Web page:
Thursday, December 16, 2010

The Way of Christmas and The Way of Jesus (2)

I'm continuing to reflect on the way in which Jesus came/comes providing a way for us to live.

Two more thoughts:

1) Jesus came as an infant, the most vulnerable expression of our humanity (Philippians 2). One thing this means is an embracing of childlikeness that is at the center of the Kingdom of God.

"Whoever humbles himself like this child is the greatest in the kingdom of heaven." (Matt. 18:4 ESV)

"Truly, I say to you, whoever does not receive the kingdom of God like a child shall not enter it." (Mark 10:15 ESV)

One of the ways Jesus taught us to become like children was to become one himself. It teaches us to watch and learn how children live in a world of wonder, humility and unabashed dependence (not overlooking the sinful corruption of these things in all children and adults).

Chesterton reminds us,
"Because children have abounding vitality, because they are in spirit fierce and free, therefore they want things repeated and unchanged. They always say, "Do it again"; and the grown-up person does it again until he is nearly dead. For grown-up people are not strong enough to exult in monotony. But perhaps God is strong enough to exult in monotony. It is possible that God says every morning, "Do it again" to the sun; and every evening, "Do it again" to the moon. It may not be automatic necessity that makes all daisies alike; it may be that God makes every daisy separately, but has never got tired of making them. It may be that He has the eternal appetite of infancy; for we have sinned and grown old, and our Father is younger than we." (Orthodoxy, ch. 4)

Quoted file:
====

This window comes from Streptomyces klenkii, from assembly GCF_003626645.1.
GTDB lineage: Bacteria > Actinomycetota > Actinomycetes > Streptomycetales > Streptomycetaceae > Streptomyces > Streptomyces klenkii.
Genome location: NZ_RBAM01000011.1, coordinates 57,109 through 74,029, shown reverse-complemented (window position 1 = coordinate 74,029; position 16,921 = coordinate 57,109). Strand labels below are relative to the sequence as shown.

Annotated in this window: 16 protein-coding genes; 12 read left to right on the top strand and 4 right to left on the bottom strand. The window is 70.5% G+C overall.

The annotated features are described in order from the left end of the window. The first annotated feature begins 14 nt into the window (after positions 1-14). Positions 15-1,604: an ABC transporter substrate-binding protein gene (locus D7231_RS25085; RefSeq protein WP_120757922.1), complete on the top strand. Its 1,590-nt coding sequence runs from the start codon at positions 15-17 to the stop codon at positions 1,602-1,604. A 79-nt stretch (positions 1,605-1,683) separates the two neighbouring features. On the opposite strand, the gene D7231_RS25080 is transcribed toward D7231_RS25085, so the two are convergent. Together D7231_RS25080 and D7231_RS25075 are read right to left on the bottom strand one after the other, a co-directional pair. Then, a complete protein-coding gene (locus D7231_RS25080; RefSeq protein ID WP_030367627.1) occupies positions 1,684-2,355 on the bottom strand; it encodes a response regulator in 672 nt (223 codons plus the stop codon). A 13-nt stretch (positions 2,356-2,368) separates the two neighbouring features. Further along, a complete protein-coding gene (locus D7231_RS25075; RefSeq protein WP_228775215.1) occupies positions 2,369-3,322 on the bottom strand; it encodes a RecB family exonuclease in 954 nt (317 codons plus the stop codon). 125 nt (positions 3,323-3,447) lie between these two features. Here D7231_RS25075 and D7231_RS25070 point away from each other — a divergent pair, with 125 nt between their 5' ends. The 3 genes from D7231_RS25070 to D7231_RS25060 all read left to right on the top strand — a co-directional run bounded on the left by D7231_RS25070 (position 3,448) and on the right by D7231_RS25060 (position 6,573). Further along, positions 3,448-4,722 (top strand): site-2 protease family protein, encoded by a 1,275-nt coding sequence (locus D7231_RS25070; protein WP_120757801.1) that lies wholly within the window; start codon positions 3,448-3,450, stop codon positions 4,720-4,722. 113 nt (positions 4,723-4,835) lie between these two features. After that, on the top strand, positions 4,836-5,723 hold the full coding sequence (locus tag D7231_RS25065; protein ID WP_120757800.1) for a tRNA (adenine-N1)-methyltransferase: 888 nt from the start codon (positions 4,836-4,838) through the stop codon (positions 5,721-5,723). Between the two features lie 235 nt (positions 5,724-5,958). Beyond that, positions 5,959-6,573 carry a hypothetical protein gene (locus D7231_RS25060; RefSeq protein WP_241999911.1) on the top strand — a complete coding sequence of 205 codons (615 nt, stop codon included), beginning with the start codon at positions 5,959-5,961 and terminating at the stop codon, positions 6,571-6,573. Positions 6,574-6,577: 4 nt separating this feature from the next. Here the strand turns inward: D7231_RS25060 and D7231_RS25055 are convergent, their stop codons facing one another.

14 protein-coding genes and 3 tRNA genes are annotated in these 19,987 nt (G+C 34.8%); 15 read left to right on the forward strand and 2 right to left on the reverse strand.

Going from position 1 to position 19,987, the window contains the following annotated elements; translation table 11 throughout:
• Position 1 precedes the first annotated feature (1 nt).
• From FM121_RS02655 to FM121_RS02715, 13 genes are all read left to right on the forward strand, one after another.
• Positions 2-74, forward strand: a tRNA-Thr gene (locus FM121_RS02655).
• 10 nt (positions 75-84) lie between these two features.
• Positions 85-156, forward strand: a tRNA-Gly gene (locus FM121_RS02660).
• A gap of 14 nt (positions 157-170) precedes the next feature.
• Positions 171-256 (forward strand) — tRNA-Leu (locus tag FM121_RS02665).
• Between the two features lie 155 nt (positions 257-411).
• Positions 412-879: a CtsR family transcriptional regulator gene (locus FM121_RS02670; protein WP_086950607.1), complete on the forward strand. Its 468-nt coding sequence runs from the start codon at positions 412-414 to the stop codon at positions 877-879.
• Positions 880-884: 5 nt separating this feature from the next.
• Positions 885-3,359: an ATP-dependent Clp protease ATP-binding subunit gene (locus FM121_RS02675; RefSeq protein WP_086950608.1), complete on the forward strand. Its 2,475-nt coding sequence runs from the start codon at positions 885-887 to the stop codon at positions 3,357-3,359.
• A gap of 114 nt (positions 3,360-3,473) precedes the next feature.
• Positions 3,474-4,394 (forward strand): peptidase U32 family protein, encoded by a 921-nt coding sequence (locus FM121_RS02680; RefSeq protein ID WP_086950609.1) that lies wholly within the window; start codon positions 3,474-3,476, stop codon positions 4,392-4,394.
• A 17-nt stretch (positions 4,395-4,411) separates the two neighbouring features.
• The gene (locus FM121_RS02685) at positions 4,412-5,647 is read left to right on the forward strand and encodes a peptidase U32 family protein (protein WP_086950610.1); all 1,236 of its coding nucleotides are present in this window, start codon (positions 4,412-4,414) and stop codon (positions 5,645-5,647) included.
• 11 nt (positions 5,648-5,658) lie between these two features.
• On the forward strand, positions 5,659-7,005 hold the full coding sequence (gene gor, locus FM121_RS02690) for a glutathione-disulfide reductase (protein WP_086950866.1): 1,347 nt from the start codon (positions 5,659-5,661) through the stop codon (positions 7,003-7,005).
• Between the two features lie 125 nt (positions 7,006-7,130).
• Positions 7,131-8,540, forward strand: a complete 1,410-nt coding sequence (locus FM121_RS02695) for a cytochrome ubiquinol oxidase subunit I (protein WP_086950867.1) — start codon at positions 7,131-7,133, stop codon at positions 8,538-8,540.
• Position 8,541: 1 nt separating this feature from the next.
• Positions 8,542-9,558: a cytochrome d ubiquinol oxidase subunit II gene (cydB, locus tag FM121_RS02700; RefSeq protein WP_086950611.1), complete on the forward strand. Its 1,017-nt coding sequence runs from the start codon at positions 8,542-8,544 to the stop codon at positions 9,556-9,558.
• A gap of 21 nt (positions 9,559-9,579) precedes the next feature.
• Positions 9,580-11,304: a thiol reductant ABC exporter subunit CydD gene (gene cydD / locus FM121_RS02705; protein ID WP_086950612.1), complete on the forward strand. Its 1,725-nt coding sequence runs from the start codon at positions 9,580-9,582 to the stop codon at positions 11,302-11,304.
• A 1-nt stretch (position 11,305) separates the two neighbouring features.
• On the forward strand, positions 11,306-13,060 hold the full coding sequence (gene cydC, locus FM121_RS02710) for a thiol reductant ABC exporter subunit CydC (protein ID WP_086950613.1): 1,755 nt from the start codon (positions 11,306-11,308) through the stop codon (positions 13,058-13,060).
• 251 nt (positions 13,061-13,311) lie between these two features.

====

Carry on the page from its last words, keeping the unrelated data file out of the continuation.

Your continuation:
2) The second thing about "this way" of Jesus is a celebration of process - By stepping into human life as a baby, Jesus entered into (and redeemed) the fullness of human experience, the processes involved in becoming a child, toddler, adolescent and adult. There are no "fast tracks" or instant magical solutions with this God-man. He entered into the waiting, participation, joys and frustrations involved in processes like puberty, learning a language, learning to walk, learning a trade, etc. This give us great hope that Jesus understands and enters into all our daily processes that are involved in our humanity, many of which are mundane and "insignificant."

The "Christmas way" of Jesus teaches us to receive him afresh as a child, with wonder, delight and ruthless trust. It also calls us to His presence in the daily processes that are wrapped up in each of us "being human" throughout the year, not just at Christmastime.

No comments: